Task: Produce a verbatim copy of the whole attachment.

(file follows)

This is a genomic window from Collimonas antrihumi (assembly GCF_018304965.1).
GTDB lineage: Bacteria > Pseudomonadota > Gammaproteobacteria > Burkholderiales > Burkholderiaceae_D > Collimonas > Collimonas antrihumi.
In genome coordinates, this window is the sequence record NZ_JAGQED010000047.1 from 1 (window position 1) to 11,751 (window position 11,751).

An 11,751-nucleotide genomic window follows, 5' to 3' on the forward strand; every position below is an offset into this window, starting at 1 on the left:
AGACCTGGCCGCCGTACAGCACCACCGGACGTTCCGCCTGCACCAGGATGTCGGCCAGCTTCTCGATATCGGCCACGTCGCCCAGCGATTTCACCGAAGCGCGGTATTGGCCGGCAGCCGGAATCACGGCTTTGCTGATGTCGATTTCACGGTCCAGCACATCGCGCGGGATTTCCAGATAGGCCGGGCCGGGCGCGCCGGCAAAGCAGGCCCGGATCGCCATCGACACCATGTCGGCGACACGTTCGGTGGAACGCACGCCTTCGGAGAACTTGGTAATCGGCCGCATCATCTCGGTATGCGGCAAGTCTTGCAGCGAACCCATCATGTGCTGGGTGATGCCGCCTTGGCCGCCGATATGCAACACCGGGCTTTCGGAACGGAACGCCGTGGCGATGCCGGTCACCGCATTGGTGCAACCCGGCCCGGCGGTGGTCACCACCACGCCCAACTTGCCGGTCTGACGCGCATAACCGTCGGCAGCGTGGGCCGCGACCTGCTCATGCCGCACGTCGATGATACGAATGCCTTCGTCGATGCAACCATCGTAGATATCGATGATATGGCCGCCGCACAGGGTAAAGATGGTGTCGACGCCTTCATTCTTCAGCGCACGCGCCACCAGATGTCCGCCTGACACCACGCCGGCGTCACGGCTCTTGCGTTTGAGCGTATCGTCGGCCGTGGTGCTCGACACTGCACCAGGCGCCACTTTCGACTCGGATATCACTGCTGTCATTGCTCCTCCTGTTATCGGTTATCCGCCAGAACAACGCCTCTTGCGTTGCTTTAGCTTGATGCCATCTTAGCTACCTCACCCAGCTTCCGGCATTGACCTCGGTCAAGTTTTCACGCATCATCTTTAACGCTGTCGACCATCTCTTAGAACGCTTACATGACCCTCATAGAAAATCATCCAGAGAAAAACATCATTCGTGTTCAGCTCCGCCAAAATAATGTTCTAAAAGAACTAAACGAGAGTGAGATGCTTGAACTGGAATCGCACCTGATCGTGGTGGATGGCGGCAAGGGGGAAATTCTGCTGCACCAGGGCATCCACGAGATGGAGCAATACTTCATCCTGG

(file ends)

This is a genomic window from Collimonas antrihumi (assembly GCF_018304965.1).
GTDB lineage: Bacteria > Pseudomonadota > Gammaproteobacteria > Burkholderiales > Burkholderiaceae_D > Collimonas > Collimonas antrihumi.
In genome coordinates, this window is the sequence record NZ_JAGQED010000047.1 from 1 (window position 1) to 11,751 (window position 11,751).

An 11,751-nucleotide genomic window follows, 5' to 3' on the forward strand; every position below is an offset into this window, starting at 1 on the left:
AGACCTGGCCGCCGTACAGCACCACCGGACGTTCCGCCTGCACCAGGATGTCGGCCAGCTTCTCGATATCGGCCACGTCGCCCAGCGATTTCACCGAAGCGCGGTATTGGCCGGCAGCCGGAATCACGGCTTTGCTGATGTCGATTTCACGGTCCAGCACATCGCGCGGGATTTCCAGATAGGCCGGGCCGGGCGCGCCGGCAAAGCAGGCCCGGATCGCCATCGACACCATGTCGGCGACACGTTCGGTGGAACGCACGCCTTCGGAGAACTTGGTAATCGGCCGCATCATCTCGGTATGCGGCAAGTCTTGCAGCGAACCCATCATGTGCTGGGTGATGCCGCCTTGGCCGCCGATATGCAACACCGGGCTTTCGGAACGGAACGCCGTGGCGATGCCGGTCACCGCATTGGTGCAACCCGGCCCGGCGGTGGTCACCACCACGCCCAACTTGCCGGTCTGACGCGCATAACCGTCGGCAGCGTGGGCCGCGACCTGCTCATGCCGCACGTCGATGATACGAATGCCTTCGTCGATGCAACCATCGTAGATATCGATGATATGGCCGCCGCACAGGGTAAAGATGGTGTCGACGCCTTCATTCTTCAGCGCACGCGCCACCAGATGTCCGCCTGACACCACGCCGGCGTCACGGCTCTTGCGTTTGAGCGTATCGTCGGCCGTGGTGCTCGACACTGCACCAGGCGCCACTTTCGACTCGGATATCACTGCTGTCATTGCTCCTCCTGTTATCGGTTATCCGCCAGAACAACGCCTCTTGCGTTGCTTTAGCTTGATGCCATCTTAGCTACCTCACCCAGCTTCCGGCATTGACCTCGGTCAAGTTTTCACGCATCATCTTTAACGCTGTCGACCATCTCTTAGAACGCTTACATGACCCTCATAGAAAATCATCCAGAGAAAAACATCATTCGTGTTCAGCTCCGCCAAAATAATGTTCTAAAAGAACTAAACGAGAGTGAGATGCTTGAACTGGAATCGCACCTGATCGTGGTGGATGGCGGCAAGGGGGAAATTCTGCTGCACCAGGGCATCCACGAGATGGAGCAATACTTCATCCTGG